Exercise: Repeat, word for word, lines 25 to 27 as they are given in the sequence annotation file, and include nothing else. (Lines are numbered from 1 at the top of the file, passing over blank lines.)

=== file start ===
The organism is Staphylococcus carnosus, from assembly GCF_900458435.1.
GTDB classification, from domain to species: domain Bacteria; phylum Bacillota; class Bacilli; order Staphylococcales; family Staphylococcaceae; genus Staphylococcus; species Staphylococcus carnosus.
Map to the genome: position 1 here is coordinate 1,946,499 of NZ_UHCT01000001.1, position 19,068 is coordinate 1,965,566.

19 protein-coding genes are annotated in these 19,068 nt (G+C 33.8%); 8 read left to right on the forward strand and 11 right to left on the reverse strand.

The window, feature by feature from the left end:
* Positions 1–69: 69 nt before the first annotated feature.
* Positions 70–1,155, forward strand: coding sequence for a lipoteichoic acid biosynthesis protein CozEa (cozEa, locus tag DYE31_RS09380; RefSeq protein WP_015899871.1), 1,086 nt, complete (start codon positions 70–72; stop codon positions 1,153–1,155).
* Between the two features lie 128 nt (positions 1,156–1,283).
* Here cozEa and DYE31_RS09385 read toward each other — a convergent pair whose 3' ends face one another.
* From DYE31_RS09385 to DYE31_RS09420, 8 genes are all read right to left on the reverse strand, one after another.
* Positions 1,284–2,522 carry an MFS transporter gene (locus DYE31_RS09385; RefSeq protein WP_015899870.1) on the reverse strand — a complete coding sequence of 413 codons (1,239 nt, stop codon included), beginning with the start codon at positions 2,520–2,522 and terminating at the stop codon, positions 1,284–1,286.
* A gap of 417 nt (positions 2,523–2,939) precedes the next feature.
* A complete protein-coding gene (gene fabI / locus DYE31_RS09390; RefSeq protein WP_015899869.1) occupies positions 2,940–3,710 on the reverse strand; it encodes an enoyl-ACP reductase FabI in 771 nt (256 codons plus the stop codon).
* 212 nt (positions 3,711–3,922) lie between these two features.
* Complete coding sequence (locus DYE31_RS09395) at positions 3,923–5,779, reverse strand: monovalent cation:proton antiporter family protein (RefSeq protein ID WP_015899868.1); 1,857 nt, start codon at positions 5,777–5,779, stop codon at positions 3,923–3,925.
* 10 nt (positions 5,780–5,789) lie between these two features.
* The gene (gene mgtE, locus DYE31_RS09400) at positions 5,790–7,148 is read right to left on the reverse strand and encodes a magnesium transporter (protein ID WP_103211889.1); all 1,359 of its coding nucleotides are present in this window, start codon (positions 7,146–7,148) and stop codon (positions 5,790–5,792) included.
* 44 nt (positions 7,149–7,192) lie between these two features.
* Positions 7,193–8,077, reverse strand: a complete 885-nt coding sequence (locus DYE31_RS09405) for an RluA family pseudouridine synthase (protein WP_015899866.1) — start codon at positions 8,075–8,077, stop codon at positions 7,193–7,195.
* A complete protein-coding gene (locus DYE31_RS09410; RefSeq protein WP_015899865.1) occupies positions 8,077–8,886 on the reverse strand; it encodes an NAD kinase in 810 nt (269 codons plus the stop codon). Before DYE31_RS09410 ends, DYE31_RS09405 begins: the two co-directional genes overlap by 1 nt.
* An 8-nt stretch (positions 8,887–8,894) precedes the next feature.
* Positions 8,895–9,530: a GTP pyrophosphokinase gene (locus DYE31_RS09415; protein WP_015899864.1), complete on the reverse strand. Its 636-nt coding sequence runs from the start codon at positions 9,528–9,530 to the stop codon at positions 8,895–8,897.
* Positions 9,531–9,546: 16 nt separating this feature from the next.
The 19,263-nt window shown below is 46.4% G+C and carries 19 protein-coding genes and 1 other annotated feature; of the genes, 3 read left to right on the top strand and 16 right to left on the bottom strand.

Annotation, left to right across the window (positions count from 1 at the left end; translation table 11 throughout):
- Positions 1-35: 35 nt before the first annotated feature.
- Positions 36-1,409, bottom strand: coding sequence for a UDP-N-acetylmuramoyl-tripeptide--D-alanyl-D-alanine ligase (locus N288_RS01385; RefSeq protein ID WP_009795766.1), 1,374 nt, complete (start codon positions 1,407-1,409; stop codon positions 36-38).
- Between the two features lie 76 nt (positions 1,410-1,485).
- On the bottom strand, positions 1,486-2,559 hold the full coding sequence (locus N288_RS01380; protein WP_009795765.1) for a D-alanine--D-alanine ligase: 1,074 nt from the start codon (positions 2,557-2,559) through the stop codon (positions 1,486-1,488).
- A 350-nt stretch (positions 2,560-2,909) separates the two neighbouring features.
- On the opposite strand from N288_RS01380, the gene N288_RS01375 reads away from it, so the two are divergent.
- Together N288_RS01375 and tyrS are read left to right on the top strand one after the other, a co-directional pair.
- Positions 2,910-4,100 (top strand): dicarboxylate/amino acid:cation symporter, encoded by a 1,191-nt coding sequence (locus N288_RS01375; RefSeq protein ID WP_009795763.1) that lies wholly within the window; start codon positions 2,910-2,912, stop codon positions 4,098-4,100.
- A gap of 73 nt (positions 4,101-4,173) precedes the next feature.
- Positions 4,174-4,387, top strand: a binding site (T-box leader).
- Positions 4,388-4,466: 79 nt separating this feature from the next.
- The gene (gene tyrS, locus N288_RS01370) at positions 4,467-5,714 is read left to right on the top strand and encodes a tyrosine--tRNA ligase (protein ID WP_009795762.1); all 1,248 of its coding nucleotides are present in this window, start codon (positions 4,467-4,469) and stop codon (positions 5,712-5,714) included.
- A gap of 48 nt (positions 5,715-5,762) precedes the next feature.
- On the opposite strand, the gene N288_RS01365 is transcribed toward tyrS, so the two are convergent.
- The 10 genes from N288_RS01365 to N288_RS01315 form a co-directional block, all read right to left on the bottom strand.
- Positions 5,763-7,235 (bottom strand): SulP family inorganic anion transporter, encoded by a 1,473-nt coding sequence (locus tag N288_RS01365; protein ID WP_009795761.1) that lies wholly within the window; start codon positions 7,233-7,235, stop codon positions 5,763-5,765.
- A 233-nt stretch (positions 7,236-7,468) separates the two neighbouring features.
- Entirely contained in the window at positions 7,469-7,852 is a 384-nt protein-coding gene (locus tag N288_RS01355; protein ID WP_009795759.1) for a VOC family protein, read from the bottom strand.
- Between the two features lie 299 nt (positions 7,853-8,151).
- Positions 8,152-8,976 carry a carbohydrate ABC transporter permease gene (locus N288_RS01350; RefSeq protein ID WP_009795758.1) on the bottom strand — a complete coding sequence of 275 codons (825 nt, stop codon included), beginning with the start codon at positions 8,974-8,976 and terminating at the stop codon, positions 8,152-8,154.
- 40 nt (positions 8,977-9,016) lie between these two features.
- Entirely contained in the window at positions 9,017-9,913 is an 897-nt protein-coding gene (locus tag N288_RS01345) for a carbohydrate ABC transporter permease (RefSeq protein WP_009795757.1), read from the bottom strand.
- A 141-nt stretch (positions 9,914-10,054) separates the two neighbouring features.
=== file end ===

Annotation, left to right across the window (positions count from 1 at the left end; translation table 11 throughout):
- Positions 1-35: 35 nt before the first annotated feature.
- Positions 36-1,409, bottom strand: coding sequence for a UDP-N-acetylmuramoyl-tripeptide--D-alanyl-D-alanine ligase (locus N288_RS01385; RefSeq protein ID WP_009795766.1), 1,374 nt, complete (start codon positions 1,407-1,409; stop codon positions 36-38).